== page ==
If you still think that your EV choices are limited to just the affordable Nissan leaf, or a high-end Tesla, you’ve obviously haven’t been paying attention. These last few years have seen EVs arrive from just about every carmaker, and there are plenty more just around the corner. So let’s get our electric drive unit’s runnin’ and head out on the highway!
We’re not really looking for much adventure here, but we are clearly at the turning point in automotive history. EVs are becoming mainstream. So, here’s a look at five EVs that are making that happen in 2019.
One of the most recent entries into the market, the Hyundai Ioniq Electric has been around since 20-17 as the full-EV version of Hyundai’s global midsize hatchback, which is also available in Hybrid and PHEV versions. This EV has an 88-kW motor, which equates to 118-horsepower and 218 lb-ft. of torque, and stores energy in a 28-kWh battery pack. Range on a full charge is 124-miles, and its $31,235 base price before incentives, makes it one of the least expensive EVs out there.
BEN DAVIS: “I like the Ioniq’s paddle activated regenerative braking controls. They make it quick and easy to shuffle through the different levels of aggression. I prefer the most aggressive mode, because I like to reclaim as much energy as possible.”
Believe it or not, some versions of this Volkswagen e-Golf has been available in the U.S. since 2012. With almost constant refinement since, the current version has a 100-kW motor for 134-horsepower and 214 lb-ft. of torque. 35.8-kWh of battery capacity yields a range of 125-miles. And pricing starts not much higher than the Ioniq, at $32,790.
“The Volkswagen eGolf has much in common with others in the current crop of electric cars. It’s smooth, its powerful, and it’s fast. But, it is still first and foremost a Volkswagen. So, it drives like all other Golfs. Solid, Surefooted, and Safe. This car really feels like it’s one with the road. So the eGolf is my pick as the driver’s car of current electric cars.”
And while 120-something miles of range will work for some; most people would feel a lot more comfortable if that number was north of 200, which is where all of our next three EVs live.
The Nissan Leaf is the best-selling EV in the world, and created the basic template that most EVs follow today. And while the original could barely eke out 100-miles of range, the latest Leaf Plus is rated for 226-miles. It stores energy in a 62-kWh battery pack, and unleashes it through a 160-kW motor with 214-horsepower and 250 lb-ft. of torque. Plus pricing starts at $37,445.
The Chevrolet Bolt EV was a true game changer when it arrived for 2017. Not only was it the first non-Tesla EV to offer more than 200-miles of range; but with tax incentives, it was available for under $30,000. No major changes since, it still offers 238-miles of range from its 60-kWh battery, has a 150–Kw motor that puts out 200-horspower and 266 lb-ft. of torque, with a base sticker of $37,495. Plus, it approaches the eGolf at being fun to drive.
GARICK ZIKAN: “The Bolt gives you a lot of really good information right in front of you on the digital gauge cluster. On the right, you can see the kilowatts you’re using. It fluctuates based on how aggressively you’re accelerating. Right below that you can see when the regenerative braking kicks in. I pay more attention to the left side… that’s where you see the range. The Bolt tells you the minimum… maximum… and average range you have at any given point. If you like that instant torque you get from EV’s as much as I do… you’ll get less range. A lighter right foot… you’ll get more range. A light right foot plus regenerative braking… and you can actually add miles to your range. All this information is updated in real time, so you can adjust your driving habits to get the most miles out of every charge.”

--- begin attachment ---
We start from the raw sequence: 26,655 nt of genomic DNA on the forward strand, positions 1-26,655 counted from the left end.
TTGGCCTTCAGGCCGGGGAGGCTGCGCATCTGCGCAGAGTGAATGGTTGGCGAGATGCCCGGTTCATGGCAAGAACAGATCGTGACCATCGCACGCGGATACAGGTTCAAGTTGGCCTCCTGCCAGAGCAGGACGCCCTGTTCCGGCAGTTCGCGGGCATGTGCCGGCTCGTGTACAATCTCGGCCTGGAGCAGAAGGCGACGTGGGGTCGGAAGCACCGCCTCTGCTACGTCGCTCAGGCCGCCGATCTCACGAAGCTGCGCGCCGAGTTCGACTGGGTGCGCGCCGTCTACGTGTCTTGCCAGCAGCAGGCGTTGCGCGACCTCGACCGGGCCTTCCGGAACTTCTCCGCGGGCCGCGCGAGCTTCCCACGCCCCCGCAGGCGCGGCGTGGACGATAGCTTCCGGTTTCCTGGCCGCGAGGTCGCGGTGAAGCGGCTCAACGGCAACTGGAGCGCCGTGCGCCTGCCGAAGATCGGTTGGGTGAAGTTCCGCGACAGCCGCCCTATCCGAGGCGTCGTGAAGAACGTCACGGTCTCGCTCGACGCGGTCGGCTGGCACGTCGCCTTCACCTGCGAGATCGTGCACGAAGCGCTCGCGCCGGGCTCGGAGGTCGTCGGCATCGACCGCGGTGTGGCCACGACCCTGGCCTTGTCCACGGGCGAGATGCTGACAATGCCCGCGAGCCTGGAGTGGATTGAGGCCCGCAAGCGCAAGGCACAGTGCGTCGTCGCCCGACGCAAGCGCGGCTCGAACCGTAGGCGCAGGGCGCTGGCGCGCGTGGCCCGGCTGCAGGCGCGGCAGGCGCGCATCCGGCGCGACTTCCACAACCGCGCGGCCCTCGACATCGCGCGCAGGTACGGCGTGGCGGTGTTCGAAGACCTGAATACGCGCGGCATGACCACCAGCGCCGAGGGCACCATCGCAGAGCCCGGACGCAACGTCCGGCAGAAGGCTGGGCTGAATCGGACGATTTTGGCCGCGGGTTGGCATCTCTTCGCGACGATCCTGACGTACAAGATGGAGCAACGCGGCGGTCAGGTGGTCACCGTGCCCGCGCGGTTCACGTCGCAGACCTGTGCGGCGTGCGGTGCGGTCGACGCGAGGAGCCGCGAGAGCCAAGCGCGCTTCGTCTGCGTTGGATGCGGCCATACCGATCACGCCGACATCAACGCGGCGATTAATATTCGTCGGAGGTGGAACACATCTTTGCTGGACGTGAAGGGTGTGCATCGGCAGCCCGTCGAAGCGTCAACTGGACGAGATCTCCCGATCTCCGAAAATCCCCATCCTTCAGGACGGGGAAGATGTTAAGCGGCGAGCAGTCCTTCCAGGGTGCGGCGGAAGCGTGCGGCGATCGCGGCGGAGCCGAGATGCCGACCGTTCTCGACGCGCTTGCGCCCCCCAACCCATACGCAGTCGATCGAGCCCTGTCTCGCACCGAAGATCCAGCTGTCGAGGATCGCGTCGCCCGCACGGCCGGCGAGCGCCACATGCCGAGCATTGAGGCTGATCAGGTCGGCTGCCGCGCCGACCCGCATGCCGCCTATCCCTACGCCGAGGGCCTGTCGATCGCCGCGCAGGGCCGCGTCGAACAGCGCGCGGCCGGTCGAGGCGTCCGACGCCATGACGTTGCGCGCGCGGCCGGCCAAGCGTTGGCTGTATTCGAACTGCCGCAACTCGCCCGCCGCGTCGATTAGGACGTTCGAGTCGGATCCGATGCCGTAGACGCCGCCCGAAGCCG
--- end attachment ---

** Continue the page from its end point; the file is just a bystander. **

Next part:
That brings us to one of the newest EVs on the market, and also our mileage champ here. It’s the Kia Niro EV. Granted, its government-rated 239-miles is only one more than the Bolt EV, but it also does the Bolt EV one more, by taking its crossover appearance and actually delivering real crossover utility to go with it. Much like the Ioniq, the Niro is also available in Hybrid and PHEV forms, and the full-EV is barely different in its execution. 201-horsepower and 291 lb-ft. of torque are produced by a 150-kW motor that draws power from a 64-kWh battery pack. Base pricing is $39,495, and this Niro is perhaps the best example yet of where we’re headed.
DENNIS SMITH: “So, the technology is better than it’s ever been before on the electric vehicles. Not only is the range longer but they give you more information as far as how much juice you’ve got left and how much regen you’re putting back into the battery every time you start and stop it. So you can really stretch your range longer than you’ve ever really thought before.”
So, while this was not an exhaustive list of all available EVs by any means, these five fully-electric cars, not only prove that your highly affordable plug-in choices are greater than ever, but that EVs are no longer the future, they are the “here and now.”
Hyundai Ioniq Electric:
EV Range: 124 miles
Volkswagen eGolf :
EV Range: 120 miles
Nissan Leaf Plus:
EV Range: 226 miles
Chevrolet Bolt EV:
EV Range: 238 miles
Kia Niro EV:
EV Range: 239 miles